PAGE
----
Godliness doesn’t always guarantee godly discernment. It’s possible for Christians—even those who are spiritually mature—to make dumb decisions, bad friends, and foolish alliances. But the fact that those things happen doesn’t make them any easier to comprehend.
I’m referring to people who have solid track records of faithful Christian witness but foster associations that are inconsistent with the testimony of their lives. Such paradoxical behavior—and its frequently ruinous outcome—is puzzling to say the least. But there are powerful lessons we need to learn from the fallout—as in the story of Israel’s beloved King Jehoshaphat.
Jehoshaphat ruled over Israel’s Southern Kingdom, Judah, and was one of their godliest kings. He abandoned idolatry and sought the Lord (2 Chronicles 17:3–6), and led Israel to do likewise (2 Chronicles 17:7–9). His reforms garnered great favor and blessing from God—so much so that the “dread of the Lord” fell on all the surrounding pagan nations so that none dared go to war against Jehoshaphat (2 Chronicles 17:10).
Jehoshaphat’s reign was a rare period of God’s favor, in contrast to the spiritual darkness, military tension, and political instability that usually plagued Israel. His rule was a time of extended peace, military strength, material prosperity, and intense instruction of the people in God’s law (2 Chronicles 17:9–18).
Unlike the Southern Kingdom, the Northern Kingdom was ruled by the wicked Ahab, who was heavily influenced by his evil and seductive wife, Jezebel (1 Kings 16:30–33; 21:25). She was a power-hungry psychopath who was more than willing to arrange the deaths of people who stood in the way of getting what she and Ahab wanted (1 Kings 21:1–16). Jezebel’s name is so synonymous with wickedness that it is later ascribed to a debauched deceiver of the Christian church (Revelation 2:20–21), and to this day it remains a potent pejorative.
So why would a godly man want to partner with wicked people like Ahab or Jezebel? Scripture doesn’t offer a clear answer. It merely says that’s exactly what happened—the righteous Jehoshaphat made a marriage alliance with the wicked Ahab (2 Chronicles 18:1). Marriage alliances were often used in the ancient world to safeguard the peace between two nations through marriage between members of each royal family.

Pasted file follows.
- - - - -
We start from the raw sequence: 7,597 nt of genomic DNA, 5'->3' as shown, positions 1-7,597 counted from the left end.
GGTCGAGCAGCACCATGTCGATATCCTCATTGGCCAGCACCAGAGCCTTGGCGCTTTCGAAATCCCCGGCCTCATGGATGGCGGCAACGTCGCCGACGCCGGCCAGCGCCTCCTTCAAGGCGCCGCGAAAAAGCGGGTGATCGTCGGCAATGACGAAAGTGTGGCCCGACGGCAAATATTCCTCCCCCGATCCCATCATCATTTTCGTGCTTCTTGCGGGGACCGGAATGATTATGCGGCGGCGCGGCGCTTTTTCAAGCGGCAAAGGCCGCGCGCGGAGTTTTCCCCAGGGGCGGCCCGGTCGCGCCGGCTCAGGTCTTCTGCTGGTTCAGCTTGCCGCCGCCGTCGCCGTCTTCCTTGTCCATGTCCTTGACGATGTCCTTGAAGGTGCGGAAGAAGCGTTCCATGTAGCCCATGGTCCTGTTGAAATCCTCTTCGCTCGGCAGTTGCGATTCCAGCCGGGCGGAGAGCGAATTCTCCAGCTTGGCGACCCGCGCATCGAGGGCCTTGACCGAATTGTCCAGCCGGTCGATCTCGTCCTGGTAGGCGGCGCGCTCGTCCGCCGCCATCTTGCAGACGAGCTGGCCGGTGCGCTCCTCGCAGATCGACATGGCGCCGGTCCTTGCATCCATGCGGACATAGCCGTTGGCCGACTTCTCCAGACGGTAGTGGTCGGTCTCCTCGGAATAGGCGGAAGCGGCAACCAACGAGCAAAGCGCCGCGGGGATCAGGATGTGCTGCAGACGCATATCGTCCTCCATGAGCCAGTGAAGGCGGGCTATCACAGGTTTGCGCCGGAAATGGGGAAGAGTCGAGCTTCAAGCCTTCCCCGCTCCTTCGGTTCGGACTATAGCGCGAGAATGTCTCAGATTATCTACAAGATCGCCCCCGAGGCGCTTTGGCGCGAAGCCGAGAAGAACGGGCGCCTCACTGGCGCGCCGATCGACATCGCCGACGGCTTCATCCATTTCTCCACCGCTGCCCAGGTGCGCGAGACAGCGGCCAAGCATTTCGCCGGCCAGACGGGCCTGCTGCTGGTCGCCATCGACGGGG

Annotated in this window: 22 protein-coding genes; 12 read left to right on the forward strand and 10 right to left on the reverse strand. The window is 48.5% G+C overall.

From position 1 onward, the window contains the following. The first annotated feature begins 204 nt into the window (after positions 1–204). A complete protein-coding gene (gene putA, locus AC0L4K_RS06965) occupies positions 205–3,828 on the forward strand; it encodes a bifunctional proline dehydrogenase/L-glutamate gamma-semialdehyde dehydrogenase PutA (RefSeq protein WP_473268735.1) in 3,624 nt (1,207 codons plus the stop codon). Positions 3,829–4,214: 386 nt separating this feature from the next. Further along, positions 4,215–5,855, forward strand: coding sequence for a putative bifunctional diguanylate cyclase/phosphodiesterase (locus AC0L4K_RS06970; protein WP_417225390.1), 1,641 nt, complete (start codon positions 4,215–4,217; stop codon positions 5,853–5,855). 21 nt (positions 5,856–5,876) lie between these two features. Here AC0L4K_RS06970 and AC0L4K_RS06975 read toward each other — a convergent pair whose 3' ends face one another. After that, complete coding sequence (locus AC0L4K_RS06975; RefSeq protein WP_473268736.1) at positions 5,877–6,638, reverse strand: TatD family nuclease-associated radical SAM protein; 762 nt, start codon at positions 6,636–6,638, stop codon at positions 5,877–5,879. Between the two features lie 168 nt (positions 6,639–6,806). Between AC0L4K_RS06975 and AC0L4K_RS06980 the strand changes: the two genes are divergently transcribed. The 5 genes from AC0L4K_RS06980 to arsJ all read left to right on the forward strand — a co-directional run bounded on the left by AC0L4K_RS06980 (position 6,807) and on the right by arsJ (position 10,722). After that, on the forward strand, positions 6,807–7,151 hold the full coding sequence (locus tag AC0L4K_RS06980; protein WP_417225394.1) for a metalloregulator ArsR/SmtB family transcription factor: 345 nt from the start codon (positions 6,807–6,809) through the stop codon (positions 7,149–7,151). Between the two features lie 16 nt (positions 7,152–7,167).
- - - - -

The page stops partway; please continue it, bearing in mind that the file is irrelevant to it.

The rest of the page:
But that bizarre coalition with his wicked neighbor didn’t signify Jehoshaphat’s crossing over to the dark side. He continued to conduct himself in a righteous manner even after his foolish alliance with Ahab (2 Chronicles 19:4–11). What we are left to conclude, then, is that Jehoshaphat was not acting out of rebellion or wickedness, but naiveté.
Scripture does record one prophetic rebuke of Jehoshaphat for helping the wicked (2 Chronicles 19:2), but it’s essentially a footnote in a narrative that continues to applaud him. The brevity of that correction, however, is not a sign that the Jehoshaphat-Ahab association was no big deal. Admittedly, there were no immediate repercussions in Jehoshaphat’s life. But Jehoshaphat’s naiveté nonetheless produced devastating consequences.
The alliance between Jehoshaphat and Ahab was forged by the marriage of Jehoshaphat’s heir, Jehoram, to the daughter of Ahab and Jezebel, Athaliah (2 Chronicles 21:6; 22:2–3). Athaliah was clearly well schooled in the wickedness of her parents and brought that heritage as a dominant influence into Jehoshaphat’s house (2 Chronicles 21:5–6). Jehoshaphat didn’t live to see the consequences, but Athaliah’s entry into his family instigated a murderous trail that decimated his male descendants.